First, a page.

By Jonathan Davies

British entrepreneurs have seen strong growth in their businesses this year and are optimistic about what the future holds, according to a new EY survey.

The survey showed that 83% of entrepreneurs increased their business' headcount, with more than a quarter increasing their workforce by more than 50.

An overwhelming majority (93%) of those surveyed expect to see their turnover increase in the next three years.

EY found that three quarters of entrepreneurial businesses (75%) have seen growth in their turnover in the last year with over half (57%) witnessing a turnover increase of more than 5%. Looking ahead, over the next three years, all of the entrepreneurs surveyed expect their business to grow further, with over half (56%) expecting annual growth of over 10%. This view was especially prevalent in the pharmaceutical industry, where all of the respondents expect growth of more than 10%.

Stuart Watson, EY’s Entrepreneur of The Year UK Leader, said: “Over the past 12 months the UK’s economy has strengthened, and this is reflected in the confident mood amongst these businesses. Entrepreneurs have been recruiting in significant numbers and seeing reasonable growth over the past year. But more importantly more than half are planning ahead for double digit growth. Britain is open for business and the UK’s entrepreneurs are leading the way in terms of increasing their turnover and their headcount.”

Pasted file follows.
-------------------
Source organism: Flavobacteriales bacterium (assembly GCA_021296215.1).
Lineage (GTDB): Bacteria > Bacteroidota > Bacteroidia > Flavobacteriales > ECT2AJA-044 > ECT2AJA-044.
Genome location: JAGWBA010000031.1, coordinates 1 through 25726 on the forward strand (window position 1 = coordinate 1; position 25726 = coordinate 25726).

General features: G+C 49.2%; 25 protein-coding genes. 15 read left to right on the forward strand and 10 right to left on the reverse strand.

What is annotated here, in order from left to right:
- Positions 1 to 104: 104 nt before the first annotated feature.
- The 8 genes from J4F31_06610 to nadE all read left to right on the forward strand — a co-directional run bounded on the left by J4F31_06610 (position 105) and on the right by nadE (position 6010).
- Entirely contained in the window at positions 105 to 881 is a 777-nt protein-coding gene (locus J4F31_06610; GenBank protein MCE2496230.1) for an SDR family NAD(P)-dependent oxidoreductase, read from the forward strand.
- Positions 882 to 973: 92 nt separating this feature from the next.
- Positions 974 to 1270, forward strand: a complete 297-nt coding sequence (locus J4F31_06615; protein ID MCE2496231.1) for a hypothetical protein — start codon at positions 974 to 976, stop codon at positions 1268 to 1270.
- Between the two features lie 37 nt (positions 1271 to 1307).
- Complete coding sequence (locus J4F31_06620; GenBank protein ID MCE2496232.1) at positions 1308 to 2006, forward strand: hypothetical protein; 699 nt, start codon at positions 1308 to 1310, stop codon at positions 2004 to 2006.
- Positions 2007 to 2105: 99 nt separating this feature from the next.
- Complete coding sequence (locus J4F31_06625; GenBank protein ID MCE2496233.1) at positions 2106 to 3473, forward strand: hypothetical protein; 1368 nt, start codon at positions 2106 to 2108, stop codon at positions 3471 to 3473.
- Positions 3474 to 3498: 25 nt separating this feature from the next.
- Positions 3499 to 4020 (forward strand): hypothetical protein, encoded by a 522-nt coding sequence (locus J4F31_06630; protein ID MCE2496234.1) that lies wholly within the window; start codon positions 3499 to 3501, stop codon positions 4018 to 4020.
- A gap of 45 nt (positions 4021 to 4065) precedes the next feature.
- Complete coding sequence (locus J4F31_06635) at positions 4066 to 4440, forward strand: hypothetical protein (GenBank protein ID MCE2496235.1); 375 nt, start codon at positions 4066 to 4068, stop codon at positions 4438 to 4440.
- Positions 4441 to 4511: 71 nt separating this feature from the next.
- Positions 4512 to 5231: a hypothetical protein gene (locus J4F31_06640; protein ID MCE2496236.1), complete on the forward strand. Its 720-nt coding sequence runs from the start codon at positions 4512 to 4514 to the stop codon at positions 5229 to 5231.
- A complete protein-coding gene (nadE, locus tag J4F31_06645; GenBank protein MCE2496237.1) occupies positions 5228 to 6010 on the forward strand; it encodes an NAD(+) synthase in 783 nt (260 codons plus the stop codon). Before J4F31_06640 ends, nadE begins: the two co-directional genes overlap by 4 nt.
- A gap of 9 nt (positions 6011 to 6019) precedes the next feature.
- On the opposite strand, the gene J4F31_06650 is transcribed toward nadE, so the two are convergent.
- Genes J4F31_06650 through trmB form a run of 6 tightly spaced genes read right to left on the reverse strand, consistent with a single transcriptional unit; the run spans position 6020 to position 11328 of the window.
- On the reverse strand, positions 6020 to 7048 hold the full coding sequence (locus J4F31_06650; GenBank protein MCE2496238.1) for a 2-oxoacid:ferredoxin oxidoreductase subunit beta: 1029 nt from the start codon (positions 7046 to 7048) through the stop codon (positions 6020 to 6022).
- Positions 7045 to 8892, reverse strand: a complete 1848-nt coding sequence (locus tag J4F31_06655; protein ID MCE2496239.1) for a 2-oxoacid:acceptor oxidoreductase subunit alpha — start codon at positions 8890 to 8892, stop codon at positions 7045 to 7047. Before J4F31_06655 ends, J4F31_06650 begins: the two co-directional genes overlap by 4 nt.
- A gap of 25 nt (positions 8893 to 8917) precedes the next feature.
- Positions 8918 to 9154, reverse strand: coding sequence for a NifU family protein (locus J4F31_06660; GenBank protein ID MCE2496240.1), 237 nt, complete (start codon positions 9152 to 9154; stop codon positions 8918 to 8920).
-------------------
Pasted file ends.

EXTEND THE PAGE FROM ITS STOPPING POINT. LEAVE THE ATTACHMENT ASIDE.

But the continued shortage of highly skilled workers continues to worry business owners. Just 23% of the 226 entrepreneurs surveyed said they felt like they are able to attract the right talent. Fifty-four percent of those said this was down to the lack of the skills needed for the job and 20% said it was due to wage costs being to high.

EY found that businesses in the South East and South West are having the most trouble attracting talent with 63% citing a lack of skills as the core reason. In London the war for talent becomes more difficult with more than a quarter (26%) of entrepreneurs responding that they are having trouble attracting talent due to wages being too high, closely followed by too much competition (22%).

Stuart Watson said: “Overall the future looks bright for UK entrepreneurs, with many delivering strong performance in recent years, and expecting good times ahead. However, our survey highlights that while businesses are increasing headcount at a considerable rate and are expecting to grow even more over the next year, the right people may not be there to fuel that growth.

“For entrepreneurs to sustain their growth plans, they need to demonstrate fresh thinking and an innovative approach to attracting talent from a global pool. This will help them stay ahead of the curve as the economy recovers and the war for talent intensifies.”

Last week, research by the CBI and KPMG was published suggesting a particular shortage of highly-skilled workers in London.